Welsh word "blaidd," meaning "wolf."
Early Origins of the Pleavin family
Shropshire, where they held a family seat on the Welsh border. The Celtic resistance north and south along the border of Wales and England was considerably increased after the Battle of Hastings in 1066. The Normans met more resistance from the Welsh than in the rest of England. The Welsh fought from behind their hills and mountains and tenaciously held their ground. Finally, Edward 1st, to placate this founding nation, conferred the principality of Wales upon his eldest son, who became Edward II. This brought Wales into England as an equal while the King was alive, and integral part of the royal title when on the throne. Edward III confirmed and all Princes of Wales were presented to the Welsh people at Caernarvon Castle. The language of the courts was French for the next three centuries and the Norman ambience prevailed. But Welsh surnames survived and the family name was first referenced in the year 1063 when Blethyn, descended from Bleddyn ap Cynfyn, King of Powis or Bleddyn Broadspear, Lord of Llanhowell.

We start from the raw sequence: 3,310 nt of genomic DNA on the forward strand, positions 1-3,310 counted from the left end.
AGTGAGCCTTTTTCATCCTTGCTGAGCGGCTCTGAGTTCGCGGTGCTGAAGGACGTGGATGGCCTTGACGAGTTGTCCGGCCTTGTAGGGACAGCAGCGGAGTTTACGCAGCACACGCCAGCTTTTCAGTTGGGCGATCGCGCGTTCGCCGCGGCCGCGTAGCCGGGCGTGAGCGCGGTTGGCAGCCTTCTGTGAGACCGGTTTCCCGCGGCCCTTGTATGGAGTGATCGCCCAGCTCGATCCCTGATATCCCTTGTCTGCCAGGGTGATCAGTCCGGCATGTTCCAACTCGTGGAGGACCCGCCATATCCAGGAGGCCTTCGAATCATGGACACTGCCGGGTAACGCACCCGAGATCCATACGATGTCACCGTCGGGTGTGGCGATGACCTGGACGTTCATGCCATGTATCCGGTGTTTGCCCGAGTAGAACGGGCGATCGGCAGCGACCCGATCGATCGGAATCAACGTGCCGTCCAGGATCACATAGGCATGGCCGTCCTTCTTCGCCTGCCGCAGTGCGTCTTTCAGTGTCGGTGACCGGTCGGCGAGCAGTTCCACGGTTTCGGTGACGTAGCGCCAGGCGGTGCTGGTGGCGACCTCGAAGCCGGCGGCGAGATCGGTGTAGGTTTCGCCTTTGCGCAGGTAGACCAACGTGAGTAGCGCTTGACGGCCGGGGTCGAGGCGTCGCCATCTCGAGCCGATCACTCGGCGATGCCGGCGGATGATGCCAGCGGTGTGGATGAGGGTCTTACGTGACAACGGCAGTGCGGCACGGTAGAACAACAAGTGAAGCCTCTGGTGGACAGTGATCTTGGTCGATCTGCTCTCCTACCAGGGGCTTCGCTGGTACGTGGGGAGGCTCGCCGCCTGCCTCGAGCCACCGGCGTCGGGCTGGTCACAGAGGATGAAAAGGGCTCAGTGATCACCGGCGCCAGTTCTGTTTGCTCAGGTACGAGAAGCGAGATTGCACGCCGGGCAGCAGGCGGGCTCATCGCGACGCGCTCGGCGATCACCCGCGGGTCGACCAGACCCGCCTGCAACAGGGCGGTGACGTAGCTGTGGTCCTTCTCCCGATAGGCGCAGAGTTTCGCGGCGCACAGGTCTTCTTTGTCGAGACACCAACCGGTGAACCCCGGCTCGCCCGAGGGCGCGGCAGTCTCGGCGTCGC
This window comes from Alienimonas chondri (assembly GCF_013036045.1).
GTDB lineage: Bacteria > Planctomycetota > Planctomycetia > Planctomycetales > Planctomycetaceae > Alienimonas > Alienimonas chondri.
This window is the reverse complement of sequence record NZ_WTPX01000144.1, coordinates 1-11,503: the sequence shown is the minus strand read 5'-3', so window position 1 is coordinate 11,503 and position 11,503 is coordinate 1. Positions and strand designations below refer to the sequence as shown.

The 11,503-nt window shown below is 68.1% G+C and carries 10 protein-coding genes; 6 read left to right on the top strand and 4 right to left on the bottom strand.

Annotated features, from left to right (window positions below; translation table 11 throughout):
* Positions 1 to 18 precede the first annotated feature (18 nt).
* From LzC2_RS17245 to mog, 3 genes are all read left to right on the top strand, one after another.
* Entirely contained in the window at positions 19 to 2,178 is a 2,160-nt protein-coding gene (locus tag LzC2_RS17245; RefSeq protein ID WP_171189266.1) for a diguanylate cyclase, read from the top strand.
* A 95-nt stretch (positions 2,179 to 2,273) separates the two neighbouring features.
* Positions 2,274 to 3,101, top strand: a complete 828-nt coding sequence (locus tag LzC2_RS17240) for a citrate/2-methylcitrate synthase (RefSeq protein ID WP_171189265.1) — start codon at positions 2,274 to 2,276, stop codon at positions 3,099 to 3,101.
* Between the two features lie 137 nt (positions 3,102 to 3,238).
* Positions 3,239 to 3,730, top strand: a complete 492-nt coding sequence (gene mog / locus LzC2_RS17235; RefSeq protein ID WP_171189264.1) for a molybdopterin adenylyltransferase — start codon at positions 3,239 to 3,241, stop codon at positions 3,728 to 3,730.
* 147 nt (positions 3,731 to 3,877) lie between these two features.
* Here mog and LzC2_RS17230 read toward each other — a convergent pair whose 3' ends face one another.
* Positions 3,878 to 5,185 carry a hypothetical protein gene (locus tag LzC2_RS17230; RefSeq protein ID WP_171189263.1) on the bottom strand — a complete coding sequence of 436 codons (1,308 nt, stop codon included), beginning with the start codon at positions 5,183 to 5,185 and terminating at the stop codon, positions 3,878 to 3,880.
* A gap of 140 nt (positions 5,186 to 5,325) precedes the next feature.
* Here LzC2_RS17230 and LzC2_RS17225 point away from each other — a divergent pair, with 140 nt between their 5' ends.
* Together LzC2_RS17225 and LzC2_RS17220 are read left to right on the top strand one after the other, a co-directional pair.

Early History of the Pleavin family
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Another 238 words (17 lines of text) covering the years 1246, 1287, 1391, 1455, 1487, and 1685 are included under the topic Early Pleavin History in all our PDF Extended History products and printed products wherever possible.
Pleavin Spelling Variations
Spelling variations of this family name include: Bleddyn, Blethin, Plethin, Blevin, Pleaden, Pleavin, Plevin, Plevey and many more.
Early Notables of the Pleavin family (pre 1700)
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Migration of the Pleavin family to the New World and Oceana
Some of the first settlers of this family name were:
Pleavin Settlers in United States in the 20th Century
Contemporary Notables of the name Pleavin (post 1700)
Pleavin Family Crest Products